Koh Samet Wong Duan beach
Koh Samet Wong Duan beach
Just 200 kilometers from Bangkok in the Gulf of Thailand, the T-shaped island of Ko Samet is famed for its white sandy beaches, exotic coral and crystal clear waters. Ko Samet has developed steadily over the past decade or so, but it hasn’t been the victim of over zealous construction which has hit the likes of Ko Samui (or even Ko Chang). The island is typified for its splendid beaches and white silky sand, surrounded by tropical coral reefs and crystal clear sea. Tourists can also enjoy a plethora of delicious cuisine and fine nightlife.
It’s a popular tourist destination for Thais and foreigners alike. As Ko Samet is so near Bangkok, the island is ideal for those in the capital wanting to chill-out with their families for a couple of days, without having to go through all that rigmarole of having to travel down south. It’s only a 2.5 hour ride to Ban Phe, where one can take a 20-minutes ferry to the island.
Most of Ko Samet, including all the good parts, is part of Khao Laem Ya-Mu Ko Samet National Park and thus has an entry fee. Thais pay 40 baht for adults, 20 baht for children (current as of June 2009); foreigners pay 200 baht for adults, 100 baht for children (current as of November 2009). This two-tier pricing policy is applicable to all national parks. If you can explain, however, that you actually live or work in Thailand, then you may not have to pay the “tourist” price. One excuse for the difference is that “Thai citizens pay taxes”. If you are a teacher and work in Thailand you may bring out some form of Thai ID – Driver’s LIcense, Teachers card or something like that and you will get the Thai fee.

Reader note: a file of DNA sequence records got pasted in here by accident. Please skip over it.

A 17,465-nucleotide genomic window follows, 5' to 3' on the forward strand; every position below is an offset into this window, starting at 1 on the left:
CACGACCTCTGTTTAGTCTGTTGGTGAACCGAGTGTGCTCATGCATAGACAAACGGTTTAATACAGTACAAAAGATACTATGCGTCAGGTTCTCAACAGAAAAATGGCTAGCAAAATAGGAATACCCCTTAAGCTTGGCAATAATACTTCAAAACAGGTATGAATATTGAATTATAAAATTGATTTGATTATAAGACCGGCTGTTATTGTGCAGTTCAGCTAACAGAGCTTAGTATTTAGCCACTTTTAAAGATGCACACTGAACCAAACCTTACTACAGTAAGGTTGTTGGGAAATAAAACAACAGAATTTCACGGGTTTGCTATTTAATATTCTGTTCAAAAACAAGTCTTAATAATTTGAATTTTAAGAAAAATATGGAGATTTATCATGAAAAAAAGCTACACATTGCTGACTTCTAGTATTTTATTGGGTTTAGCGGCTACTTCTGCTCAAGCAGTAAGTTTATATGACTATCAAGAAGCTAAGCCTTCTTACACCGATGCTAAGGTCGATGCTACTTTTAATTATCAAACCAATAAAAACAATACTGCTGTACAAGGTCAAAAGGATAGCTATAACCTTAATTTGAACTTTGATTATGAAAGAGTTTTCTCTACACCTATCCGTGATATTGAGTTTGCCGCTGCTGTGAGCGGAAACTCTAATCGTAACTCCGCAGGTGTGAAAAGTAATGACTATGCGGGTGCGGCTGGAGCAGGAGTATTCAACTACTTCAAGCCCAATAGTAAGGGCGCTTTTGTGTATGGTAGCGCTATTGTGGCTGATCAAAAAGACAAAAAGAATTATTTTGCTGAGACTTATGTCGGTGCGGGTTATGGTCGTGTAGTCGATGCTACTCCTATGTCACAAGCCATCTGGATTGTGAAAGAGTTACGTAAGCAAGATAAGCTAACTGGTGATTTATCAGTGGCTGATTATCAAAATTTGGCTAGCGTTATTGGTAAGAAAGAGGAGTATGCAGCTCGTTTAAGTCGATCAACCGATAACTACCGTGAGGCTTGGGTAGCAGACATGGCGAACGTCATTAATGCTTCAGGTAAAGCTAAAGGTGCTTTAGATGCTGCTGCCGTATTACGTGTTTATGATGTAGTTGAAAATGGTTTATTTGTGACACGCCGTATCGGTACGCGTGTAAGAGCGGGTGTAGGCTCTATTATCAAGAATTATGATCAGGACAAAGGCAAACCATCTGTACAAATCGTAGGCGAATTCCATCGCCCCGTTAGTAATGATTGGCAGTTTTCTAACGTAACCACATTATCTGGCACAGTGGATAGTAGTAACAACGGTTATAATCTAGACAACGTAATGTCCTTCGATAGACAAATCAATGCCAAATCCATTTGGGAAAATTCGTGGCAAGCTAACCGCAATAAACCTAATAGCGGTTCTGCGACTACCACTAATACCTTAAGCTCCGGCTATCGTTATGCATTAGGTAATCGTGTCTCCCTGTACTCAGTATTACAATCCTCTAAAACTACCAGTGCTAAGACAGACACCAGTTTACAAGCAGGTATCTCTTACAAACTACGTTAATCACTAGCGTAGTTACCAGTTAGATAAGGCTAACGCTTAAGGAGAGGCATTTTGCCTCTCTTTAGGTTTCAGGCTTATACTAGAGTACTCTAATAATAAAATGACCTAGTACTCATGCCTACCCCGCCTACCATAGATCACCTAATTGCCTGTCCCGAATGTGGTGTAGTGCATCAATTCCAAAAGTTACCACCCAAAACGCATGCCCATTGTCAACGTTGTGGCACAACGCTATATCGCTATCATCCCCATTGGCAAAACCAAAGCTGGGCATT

If your ferry arrives at the main pier and you take a songthaew to the beaches, there will be a stop at the main ticket checkpoint. The journey from the pier to the town centre is a fairly short stroll, taking less than ten minutes. If your ferry arrives at one of the beaches, an officer will collect the fee as you step out of the surf. Note that there is plenty of foot traffic in and out of the park to the 7-Eleven, ATM or other shops and restaurants and if you have no bags you can nonchalantly walk into the park without anyone checking your ticket. There is a road via the temple which avoids the checkpoint entirely. Note: some bungalows might give the impression that the entry fee is included in their booking, but it is not. You may also be asked to pay the park entry fee when boarding the ferry on the mainland, but if you mention you are staying outside the park boundaries they won’t make you pay.
Koh Samet Wong Duan beach.
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